Hey Kimberly, I also use straight talk. It’s been a great way to help me cut back on my monthly bills, and I don’t at all have to cut back on how much I use my phone. I have the lg900g and it’s really nice. It has a full keyboard and fast web browsing. It was only $99 for the phone and a month of the “all you need” plan which is 1000 texts, minutes, and 30mb of data. Now I just pay $30 a month for the plan, I never knew I could have a smart phone for so cheap.

  • Kelly says:

    I have switched to a pay as you go cell phone plan. I don’t use the cell phone that much, mostly when traveling, so instead of $600 a year, I by $100 of minutes that last a year. I added minutes at the end of the year and carried over $30 dollars of minutes. The phone purchase was only $30 and came with $10 of minutes. So year one savings $560. I maintain a land line for something called ‘reverse 911’ because I’m in a fire area and it’s the most reliable way to get those calls.

    I have also reduced spending in a significantly by having first cleaning out every cabinet, closet, drawer and storage bin. I realized how much stuff I accumulated and hadn’t or no longer use. Now, I really question whether I really actually need something or if it’s just a passing whim. Another benefit is I can find everything I have now and don’t buy duplicates. The house is much easier to clean, so that happens regularly without grumbling.

    • jade says:

      I would like to switch my cell ph too. I pay about 44$ a month but dont use 90% of the minutes. I like the idea of paying only 100$ a year. I want to ask Kelly, which cell phone prepaid carrier did you use that lets you buy 100$ worth of minutes that last a year for you. Thank you very much for your comment.

      • MoneyNing says:

        I’m not sure what Kelly uses, but I bought a prepaid plan from t-mobile for my mom and it’s 10 cents a minute. You need to refill at least every 90 days to keep your account, but if you refill $25 every 90 days (3 months), that’s about $100 a year.

        • MJS says:

          I also have T-mobile, if you buy $100 minute, you do not have to buy again for another year. AT&T has the same deal but they can charge up to 35 cents a minute depending on the time you use it.

  • bhagyesh says:

    a simple tip (maybe time consuming if you consider 2 minutes as a lot of time) is logging into the credit card online account atleast once a day. By doing that, it is easier to ensure that there are no extra fees charged to your account. In addition to that, i use a excel sheet where i log all my expenses (by all i mean ALL even $0.44 for postage stamps). Compare it with a budget that is built beforehand at the end of the month. You will always see that the MISC is way above expected. These are all steps i follow. But, i need some help with the MISC expenses (how to reduce them). Thanks in advance.

    • Tim says:

      I do that too! Excel is awesome, I categorize everything so that I when I enter a transaction it is coded and placed in the pool I created for each category. At the end of each month I can always see that the regular bills were paid and can track all others, like gas and food and misc.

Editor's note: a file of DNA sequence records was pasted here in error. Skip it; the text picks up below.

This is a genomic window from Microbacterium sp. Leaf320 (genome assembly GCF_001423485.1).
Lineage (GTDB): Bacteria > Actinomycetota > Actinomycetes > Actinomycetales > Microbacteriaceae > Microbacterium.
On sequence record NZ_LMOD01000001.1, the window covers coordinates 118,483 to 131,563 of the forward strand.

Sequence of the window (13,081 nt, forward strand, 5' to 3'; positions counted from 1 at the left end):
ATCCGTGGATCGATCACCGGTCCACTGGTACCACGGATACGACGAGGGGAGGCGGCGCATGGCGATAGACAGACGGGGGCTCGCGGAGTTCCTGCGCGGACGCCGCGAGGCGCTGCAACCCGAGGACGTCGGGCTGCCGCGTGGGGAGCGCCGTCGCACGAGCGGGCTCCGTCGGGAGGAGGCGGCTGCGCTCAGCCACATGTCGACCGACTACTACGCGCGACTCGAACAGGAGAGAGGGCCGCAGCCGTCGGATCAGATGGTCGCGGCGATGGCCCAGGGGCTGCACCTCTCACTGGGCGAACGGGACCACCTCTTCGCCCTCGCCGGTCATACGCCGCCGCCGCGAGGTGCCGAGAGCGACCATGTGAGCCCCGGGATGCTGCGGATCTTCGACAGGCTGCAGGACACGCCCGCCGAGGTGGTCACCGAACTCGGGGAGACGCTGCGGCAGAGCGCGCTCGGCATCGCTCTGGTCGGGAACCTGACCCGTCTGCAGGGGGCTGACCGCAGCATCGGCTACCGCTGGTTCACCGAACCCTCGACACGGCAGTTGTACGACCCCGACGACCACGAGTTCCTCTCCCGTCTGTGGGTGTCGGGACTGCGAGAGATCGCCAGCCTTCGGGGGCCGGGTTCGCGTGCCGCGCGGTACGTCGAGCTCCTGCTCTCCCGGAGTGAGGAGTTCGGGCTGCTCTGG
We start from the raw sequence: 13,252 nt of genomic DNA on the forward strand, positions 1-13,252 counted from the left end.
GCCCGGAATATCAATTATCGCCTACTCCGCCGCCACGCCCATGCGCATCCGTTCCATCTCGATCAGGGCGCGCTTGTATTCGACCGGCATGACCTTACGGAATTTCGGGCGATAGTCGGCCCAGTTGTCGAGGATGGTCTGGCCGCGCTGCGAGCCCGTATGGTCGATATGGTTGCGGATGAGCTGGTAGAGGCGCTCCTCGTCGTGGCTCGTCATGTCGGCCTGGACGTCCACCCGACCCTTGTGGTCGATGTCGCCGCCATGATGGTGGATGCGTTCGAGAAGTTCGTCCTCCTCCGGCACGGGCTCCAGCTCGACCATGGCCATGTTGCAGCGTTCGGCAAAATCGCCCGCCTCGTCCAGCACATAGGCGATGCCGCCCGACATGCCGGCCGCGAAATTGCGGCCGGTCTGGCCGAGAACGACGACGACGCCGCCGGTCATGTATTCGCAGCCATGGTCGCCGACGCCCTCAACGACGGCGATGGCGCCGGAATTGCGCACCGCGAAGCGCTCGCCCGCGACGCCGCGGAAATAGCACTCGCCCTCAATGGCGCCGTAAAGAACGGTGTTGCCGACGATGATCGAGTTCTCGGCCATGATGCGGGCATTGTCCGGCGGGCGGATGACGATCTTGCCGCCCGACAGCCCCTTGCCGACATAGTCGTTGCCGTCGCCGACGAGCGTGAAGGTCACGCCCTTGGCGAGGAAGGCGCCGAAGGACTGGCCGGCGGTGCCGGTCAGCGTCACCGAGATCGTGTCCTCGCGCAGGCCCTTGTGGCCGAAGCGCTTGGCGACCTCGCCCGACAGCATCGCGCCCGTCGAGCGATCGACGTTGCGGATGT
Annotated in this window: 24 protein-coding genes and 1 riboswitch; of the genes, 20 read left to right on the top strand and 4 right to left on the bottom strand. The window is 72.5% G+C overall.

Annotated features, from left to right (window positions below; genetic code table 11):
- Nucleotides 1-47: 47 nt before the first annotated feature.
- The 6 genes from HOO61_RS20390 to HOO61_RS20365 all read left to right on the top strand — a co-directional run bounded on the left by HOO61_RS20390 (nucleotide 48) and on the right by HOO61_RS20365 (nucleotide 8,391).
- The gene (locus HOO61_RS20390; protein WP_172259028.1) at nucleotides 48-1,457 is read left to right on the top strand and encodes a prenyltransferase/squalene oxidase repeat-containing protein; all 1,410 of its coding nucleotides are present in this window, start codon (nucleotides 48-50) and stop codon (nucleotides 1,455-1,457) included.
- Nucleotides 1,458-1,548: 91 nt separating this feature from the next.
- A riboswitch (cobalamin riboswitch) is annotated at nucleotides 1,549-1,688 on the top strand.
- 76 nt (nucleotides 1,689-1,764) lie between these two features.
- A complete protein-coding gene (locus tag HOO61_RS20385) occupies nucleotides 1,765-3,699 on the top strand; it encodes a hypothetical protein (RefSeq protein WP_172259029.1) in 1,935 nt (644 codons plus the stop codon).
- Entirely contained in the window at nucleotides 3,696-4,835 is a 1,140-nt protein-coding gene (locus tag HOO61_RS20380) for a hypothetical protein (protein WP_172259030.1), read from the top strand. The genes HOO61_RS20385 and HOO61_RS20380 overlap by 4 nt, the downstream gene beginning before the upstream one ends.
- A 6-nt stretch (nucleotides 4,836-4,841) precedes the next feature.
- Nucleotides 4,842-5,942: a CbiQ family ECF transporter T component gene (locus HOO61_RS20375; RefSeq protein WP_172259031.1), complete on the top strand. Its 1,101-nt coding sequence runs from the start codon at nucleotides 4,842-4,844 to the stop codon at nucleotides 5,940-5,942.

• Kiwikid says:

        I would love to see this because I can’t visualize what you are doing. Is there any chance of providing a copy, empty of personal details and figures of course, so that others can learn from your strategy? I’m sure MoneyNing would be happy to make it available on site.

  • Connie says:

    I have learned that I can save money by not looking at all those Sunday ads…when I see things on sale, I think I NEED them. If I don’t see the ads, I don’t know what is on sale and then I only go to the store when I really NEED something.

    • Jenny says:

      That’s definitely an idea I need to do. When i see an ad on the paper, i feel like I need it, so now I don’t even bother looking at it.

  • saving up says:

    Bring lunch to work. It cost like $2 to make lunch. Buying lunch costs $7 easily. I save $25/wk. It adds up to $1000/yr. If I bring lunch 1/2 the time, I save $500/yr.

    • Need a vacay says:

      I love that suggestion.. BRING LUNCH TO WORK… Also you can save money by planning for a “left over night”. Make extra every night for dinner and then one night a week eat some leftovers. This also helps when you are in a hurry for lunch options in the morning.

      • Anna says:

        we make 2-3 meals (there’s just two of us) on the weekends and it lasts most of the week (both lunch and dinner). We do supplement a little during the week, but those days I’m eating hot cereal (January in Minnesota and I work from home) or use canned tuna etc.

        We have also started experimenting more with making other items at home, like bread. Our local co-op has a great bulk section to buy any kind of flour or grain you want. Healthier and cheaper than the $7 gourmet loaves at the store. Might cost a smidge more than the $1.50 cheap loaves at the gas station, but its definitely healthier.

    • Jewelsmom says:

      We cook dinner almost every night of the week, it’s cheaper and much healthier. I cook enough food for dinner that night and then pack up the leftovers into two lunches to be consumed two days away. If the recipe makes more than 4-5 servings, I freeze the excess for my visiting daughters to take back to college -for a home-cooked meal.